The Pit and the Pendulum, Part 2

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I’ll be climbing out of the pit after the last run of Susannah tonight.  It’s been a great experience, and full of potential for the pondering mind.  Inevitability.  Events that lead to something else.  The Grand Finale.  That incessant beat of the clock, metronome, and human heart; counting down to a predestined end.  Is this where we find meaningful rhythm and flow?  Or is it rather a stream into which we we enter, subdivide, and play?   Always present.  Welcoming us to participate.

The problem with the first example, is that it is too clinical, too easy.  In my experience it’s also completely wrong.  The thought that music, creativity, or life itself can be relegated to mere numbers is a popular misconception.  Yes, music is math.  Life is math.  Yes, proportions, ratios and relationships certainly exist.  But as human beings, our lives simply don’t operate this way.  Science is starting to show this is true. Like higher math and physics, musical performance is more about uncertainty, chaos, and constant adjustment.  Live music contains behavior so unpredictable it can appear random, due to great sensitivity and small changes in conditions.

“Our concept of time is an illusion.  There is no clock out there in the world keeping time.” – Dean Radin

For example, we can put a metronome on a professional ensemble and see that there is ebb and flow in the music.  Gunther Schuller wrote an entire book on the subject (The Compleat Conductor) Even in the most exact types of music (a Sousa march, for example) the concept of perfect time is an illusion (listen to a transition to the Trio section and you’ll see what I mean).  While the concept of organized time attracts us, the imperfection may be the element that encourages us to keep listening.

If you are skeptical, try this:  Have a group of people clap on every downbeat in a group of 4 (ONE, two, three four, ONE, two, three, four,  etc.).  Keep it going for awhile and then continue with closed eyes.  A group of trained musicians may be able to keep it going, but you will witness inconsistencies.  Move that to every eight or sixteen counts and you may have a real mess on your hands, even with professionals.   Now have the ensemble open their eyes.  It will instantly get better.  Even more so if a “conductor” leads the group.  A good conductor (i.e. Leader) can even lead the group to clap on an unexpected beat, surprisingly in tandem.

“Our perception of time can change.  Time can slow down; time can speed up…Time is also intimate. It comes from within.”  – Michio Kaku

This points to more than a mere inner clock for performing music.  We use our other “senses” too.  We use our eyes not only to read music, but also to watch the other musicians around us.  We use our ears to evaluate and adjust minute details with surprising accuracy and speed.  We use the sense of space, body, time, and flow, to adjust our performances and invite others to participate.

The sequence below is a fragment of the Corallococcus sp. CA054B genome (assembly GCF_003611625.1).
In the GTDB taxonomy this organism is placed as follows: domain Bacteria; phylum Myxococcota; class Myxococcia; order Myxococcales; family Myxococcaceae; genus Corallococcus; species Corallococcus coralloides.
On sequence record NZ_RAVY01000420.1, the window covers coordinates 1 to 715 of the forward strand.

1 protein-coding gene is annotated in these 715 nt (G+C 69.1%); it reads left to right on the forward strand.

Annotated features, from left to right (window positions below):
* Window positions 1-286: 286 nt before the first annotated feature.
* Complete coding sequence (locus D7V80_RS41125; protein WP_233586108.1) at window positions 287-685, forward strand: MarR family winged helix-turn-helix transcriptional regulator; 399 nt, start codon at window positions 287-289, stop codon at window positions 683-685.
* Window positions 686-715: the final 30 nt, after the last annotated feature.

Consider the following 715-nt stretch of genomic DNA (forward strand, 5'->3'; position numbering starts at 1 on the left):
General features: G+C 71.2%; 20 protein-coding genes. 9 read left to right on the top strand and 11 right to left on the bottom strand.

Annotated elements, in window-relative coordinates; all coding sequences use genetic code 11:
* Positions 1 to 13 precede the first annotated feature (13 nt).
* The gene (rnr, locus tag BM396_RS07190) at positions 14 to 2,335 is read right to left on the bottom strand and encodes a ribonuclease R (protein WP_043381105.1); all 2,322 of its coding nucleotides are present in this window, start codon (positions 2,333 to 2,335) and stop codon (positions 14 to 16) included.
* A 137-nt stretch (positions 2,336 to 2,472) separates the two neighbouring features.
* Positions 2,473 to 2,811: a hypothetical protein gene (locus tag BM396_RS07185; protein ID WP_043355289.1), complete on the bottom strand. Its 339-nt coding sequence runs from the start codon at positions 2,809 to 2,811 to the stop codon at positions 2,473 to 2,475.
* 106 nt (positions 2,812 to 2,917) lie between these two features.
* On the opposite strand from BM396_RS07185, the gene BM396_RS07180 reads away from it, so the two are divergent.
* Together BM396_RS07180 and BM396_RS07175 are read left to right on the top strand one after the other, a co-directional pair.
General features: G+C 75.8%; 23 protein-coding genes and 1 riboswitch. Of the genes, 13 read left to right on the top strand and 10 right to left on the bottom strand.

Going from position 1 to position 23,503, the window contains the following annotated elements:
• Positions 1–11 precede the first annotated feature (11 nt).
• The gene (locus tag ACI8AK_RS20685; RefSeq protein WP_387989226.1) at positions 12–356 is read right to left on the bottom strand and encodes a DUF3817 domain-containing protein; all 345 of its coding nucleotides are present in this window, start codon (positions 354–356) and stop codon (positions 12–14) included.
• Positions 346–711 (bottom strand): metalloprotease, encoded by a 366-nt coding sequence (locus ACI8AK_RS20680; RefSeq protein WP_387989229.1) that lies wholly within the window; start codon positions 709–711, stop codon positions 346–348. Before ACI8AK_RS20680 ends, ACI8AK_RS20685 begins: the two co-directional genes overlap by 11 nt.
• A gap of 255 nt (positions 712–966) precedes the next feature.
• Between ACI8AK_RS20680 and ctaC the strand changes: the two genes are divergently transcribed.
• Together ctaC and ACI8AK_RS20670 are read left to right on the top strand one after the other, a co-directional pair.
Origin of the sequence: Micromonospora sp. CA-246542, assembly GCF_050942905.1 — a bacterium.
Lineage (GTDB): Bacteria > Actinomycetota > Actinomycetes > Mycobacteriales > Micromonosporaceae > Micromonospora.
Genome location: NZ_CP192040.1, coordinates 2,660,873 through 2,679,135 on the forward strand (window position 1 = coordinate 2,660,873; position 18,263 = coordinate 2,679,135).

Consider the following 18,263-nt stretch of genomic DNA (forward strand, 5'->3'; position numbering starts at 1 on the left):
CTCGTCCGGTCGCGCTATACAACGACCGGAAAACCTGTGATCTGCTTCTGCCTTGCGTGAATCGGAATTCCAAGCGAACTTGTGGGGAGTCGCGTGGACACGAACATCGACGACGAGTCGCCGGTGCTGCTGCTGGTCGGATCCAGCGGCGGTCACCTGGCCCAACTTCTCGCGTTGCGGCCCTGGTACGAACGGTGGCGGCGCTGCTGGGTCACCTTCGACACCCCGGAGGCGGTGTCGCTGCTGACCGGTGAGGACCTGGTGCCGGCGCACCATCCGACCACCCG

That said, there is certainly a “window of appropriateness” regarding tempo and rhythm.  Composers give us metronome markings as a guide, even in the most exacting tempo marking.   If Bartok tells us that the pulse should be at 92 beats per minute, is 90 or 94 wrong?  Certainly, 76 or 116 would be outside the composer’s intentions.  But it is the performer, not the composer, who knows the situation for a particular performance.  Perhaps the concert is in a very live hall, where a slightly slower tempo results in better clarity.  Or the opposite, where a slightly peppier beat may keep the music alive in a dry acoustic.   We need to evaluate rhythm and tempo on the basis of this envelope of acceptability.  Too often, we insist on something that is on the page, rather than something that we know to be correct based on our musical training, awareness, and instincts.

Every night of a performance can be different.  (Even more so with a double-cast show).  It’s an interesting exercise for a pit orchestra. Yet incredibly revealing when we allow it to happen.  Those moments are very exciting.  It’s validation that pliability in music is desirable and perfectly right for the situation.  If we perform with flexibility, new revelations can come through night after night. But…you’d better get that rhythm together first!

Copyright, 2012. Robert Baldwin

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One thought on “The Pit and the Pendulum, Part 2

  1. Reblogged this on afcbenburt and commented:
    Robert Baldwin, Music Director for the Salt Lake Symphony, Music Director for the Utah Philharmonia, and Director of Orchestral Activities at the University of Utah shares more of his thoughts on the importance of rhythm, meter, and tempo in music. He shares that music is not a perfect mathematical equation and neither is time in a musical piece. There is always ebb and flow. There is always adaptation, especially in live performances.

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